Thursday, June 6, 2013

The Summit of the Pacific Alliance: ...Return of the Free Trade Area of the Americas (FTAA)?

Pacific Alliance: Return of the FTAA?

By Anubis Galardy

THE Summit of the Pacific Alliance, comprising Mexico, Colombia, Chile and Peru, which took place May 23 in Cali, Colombia, left clear its pretension to become the new economic and development organization for Latin America and the Caribbean, within a framework of the free circulation of goods, services, capital and persons among its member states.

The idea of former Peruvian President Alan García, formalized in Chile in 2012, the implementation of this new regional mechanism has generated rejection, criticism and distrust.

Argentine political analyst Atilio Borón defined it as a political-economic maneuver on the part of Washington to retrieve its lost influence in the region, after the 2005 defeat in Mar del Plata of its grand strategic project, the Free Trade Area of the Americas (FTAA).

In other words, the plan is to build a kind of contra-insurgency or reactionary corridor to counterbalance the radical or moderate left in the region, Borón emphasized.

Peruvian researcher Carlos Alonso agrees with this perception. For him, the Alliance is also a resurgence of the failed FTAA, this time in an undisguised neoliberal version.

The Pacific Alliance has emerged in the face of other regional integration mechanisms such as the Bolivarian Alliance for the Peoples of Our America (ALBA), MERCOSUR, the Union of South American Nations (UNASUR), and the Community of Latin American and Caribbean States (CELAC).with a concrete divisive and pro-Washington mission, to facilitate the United States repositioning itself with force in the region, he noted.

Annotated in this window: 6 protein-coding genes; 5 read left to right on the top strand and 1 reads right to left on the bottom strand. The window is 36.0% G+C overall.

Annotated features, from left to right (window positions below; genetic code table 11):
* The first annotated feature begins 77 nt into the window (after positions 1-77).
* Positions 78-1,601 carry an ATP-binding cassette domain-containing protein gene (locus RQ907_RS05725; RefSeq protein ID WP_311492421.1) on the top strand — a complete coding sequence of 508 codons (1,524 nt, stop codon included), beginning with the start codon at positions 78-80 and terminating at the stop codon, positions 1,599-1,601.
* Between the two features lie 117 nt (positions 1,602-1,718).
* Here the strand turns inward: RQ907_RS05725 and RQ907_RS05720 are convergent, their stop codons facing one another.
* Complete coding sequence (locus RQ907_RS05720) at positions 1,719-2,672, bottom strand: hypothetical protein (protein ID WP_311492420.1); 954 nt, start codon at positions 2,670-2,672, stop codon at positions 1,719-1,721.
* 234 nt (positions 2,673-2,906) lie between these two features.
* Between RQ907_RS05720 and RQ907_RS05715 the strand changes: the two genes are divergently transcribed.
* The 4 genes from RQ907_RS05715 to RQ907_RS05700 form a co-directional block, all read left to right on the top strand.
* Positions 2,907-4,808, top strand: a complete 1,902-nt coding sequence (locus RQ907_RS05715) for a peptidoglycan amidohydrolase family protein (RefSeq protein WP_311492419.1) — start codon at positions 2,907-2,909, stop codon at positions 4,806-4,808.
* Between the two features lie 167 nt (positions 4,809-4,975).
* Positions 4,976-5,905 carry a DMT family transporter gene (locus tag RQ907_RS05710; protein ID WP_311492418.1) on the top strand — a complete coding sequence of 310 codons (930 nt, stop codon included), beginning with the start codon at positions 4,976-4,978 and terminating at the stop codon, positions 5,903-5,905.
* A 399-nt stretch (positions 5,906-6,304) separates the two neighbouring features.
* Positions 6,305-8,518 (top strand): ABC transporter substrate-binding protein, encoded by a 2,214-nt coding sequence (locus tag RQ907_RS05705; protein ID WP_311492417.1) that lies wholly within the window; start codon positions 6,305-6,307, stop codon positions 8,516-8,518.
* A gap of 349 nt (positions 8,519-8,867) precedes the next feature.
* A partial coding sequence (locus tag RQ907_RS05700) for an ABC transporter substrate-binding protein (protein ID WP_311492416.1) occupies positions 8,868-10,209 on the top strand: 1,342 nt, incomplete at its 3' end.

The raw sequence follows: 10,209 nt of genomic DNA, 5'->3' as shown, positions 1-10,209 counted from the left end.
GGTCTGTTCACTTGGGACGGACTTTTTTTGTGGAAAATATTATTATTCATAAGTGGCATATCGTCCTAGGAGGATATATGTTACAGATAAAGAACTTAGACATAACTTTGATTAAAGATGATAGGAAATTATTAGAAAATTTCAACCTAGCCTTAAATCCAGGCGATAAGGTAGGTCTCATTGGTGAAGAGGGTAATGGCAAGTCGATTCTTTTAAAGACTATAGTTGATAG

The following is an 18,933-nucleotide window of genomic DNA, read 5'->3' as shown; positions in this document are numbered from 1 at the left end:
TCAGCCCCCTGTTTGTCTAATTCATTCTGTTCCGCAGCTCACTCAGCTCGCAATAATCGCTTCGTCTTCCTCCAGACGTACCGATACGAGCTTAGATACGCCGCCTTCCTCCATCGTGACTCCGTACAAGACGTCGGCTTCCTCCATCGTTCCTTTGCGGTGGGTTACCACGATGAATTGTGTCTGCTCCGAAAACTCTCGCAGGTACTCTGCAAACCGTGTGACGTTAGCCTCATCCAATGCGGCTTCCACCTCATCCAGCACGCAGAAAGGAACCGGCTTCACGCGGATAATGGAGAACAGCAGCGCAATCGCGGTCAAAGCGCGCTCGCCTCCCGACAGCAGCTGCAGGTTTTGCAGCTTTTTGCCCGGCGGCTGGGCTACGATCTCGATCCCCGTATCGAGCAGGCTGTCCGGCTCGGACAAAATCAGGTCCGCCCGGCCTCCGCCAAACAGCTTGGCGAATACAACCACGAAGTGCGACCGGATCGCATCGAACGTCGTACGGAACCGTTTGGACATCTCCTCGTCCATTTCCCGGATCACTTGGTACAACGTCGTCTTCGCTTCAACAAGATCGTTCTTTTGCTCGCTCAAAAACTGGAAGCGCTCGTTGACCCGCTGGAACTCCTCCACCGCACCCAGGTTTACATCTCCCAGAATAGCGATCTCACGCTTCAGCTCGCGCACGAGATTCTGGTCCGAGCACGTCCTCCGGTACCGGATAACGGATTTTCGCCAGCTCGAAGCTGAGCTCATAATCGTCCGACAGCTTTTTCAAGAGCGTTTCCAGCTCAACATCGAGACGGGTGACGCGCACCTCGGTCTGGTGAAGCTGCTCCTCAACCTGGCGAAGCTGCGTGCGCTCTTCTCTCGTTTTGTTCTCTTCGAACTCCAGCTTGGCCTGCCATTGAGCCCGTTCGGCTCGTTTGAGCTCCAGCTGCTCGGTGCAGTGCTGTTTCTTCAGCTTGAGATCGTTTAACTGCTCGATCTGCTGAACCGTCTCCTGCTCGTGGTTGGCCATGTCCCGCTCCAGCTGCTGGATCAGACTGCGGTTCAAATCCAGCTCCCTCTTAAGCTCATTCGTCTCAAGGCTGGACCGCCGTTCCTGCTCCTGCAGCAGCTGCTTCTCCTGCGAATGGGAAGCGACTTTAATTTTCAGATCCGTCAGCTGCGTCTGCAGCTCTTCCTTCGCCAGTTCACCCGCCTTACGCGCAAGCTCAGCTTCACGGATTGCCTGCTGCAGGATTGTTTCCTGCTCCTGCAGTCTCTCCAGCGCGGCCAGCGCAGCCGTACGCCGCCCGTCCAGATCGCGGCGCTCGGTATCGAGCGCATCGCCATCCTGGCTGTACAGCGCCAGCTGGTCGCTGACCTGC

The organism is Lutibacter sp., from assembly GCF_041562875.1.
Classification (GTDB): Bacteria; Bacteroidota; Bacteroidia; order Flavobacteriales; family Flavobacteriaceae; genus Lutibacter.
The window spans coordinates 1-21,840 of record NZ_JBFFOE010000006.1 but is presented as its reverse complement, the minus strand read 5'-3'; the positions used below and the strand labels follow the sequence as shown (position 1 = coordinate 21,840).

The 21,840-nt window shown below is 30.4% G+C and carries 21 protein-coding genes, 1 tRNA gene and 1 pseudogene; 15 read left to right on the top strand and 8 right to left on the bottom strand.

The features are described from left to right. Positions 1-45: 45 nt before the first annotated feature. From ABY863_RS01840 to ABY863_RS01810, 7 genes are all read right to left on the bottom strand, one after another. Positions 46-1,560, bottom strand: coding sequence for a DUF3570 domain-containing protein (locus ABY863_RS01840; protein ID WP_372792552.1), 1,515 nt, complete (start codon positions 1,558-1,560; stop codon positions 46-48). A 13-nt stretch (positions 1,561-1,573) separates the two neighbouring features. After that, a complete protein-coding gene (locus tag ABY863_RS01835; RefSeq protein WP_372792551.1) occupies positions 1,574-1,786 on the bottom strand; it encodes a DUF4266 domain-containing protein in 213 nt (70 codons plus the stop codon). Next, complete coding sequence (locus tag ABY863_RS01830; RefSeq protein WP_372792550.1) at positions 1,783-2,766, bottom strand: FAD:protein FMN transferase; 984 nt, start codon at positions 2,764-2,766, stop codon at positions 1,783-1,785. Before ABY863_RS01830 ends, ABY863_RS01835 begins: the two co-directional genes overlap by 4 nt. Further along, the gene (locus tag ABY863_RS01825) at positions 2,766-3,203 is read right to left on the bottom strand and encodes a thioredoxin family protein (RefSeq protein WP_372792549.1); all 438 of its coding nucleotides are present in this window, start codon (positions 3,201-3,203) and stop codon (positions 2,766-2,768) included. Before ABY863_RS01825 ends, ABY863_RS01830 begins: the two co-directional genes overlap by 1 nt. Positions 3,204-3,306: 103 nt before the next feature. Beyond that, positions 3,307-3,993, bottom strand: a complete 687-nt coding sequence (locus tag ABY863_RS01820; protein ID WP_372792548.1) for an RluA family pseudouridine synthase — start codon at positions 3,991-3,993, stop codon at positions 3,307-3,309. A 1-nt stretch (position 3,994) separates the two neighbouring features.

The Pacific Alliance divides South America into two: a part which seeks to play a role in world politics, for which it needs to act within a framework of sovereignty, and another with clear right-wing leanings, and inclined toward Washington, Alonso continues.

In summary, it is simply a merger of the Free Trade Treaties that Mexico, Colombia, Peru, Chile and shortly Panama and Costa Rica (currently observer countries) have with the United States, among themselves and with other countries in the region sharing a Pacific coast, Alonso concludes.

In his opinion, all of this is pointed toward a supra-free trade area with the Asian-Pacific region (Pacific Arch) which the United States is seeking to dominate.

Meanwhile, in Colombia, which assumed the rotating presidency of the Alliance at the Summit, Eduardo Sarmiento, director of the School of Engineering’s Economic Observatory, stated, "The free interchange of goods among members of this new bloc could possibly generate cheaper products, but at the cost of sacrificing employment and the country’s growth." (Orbe weekly)

June 06, 2013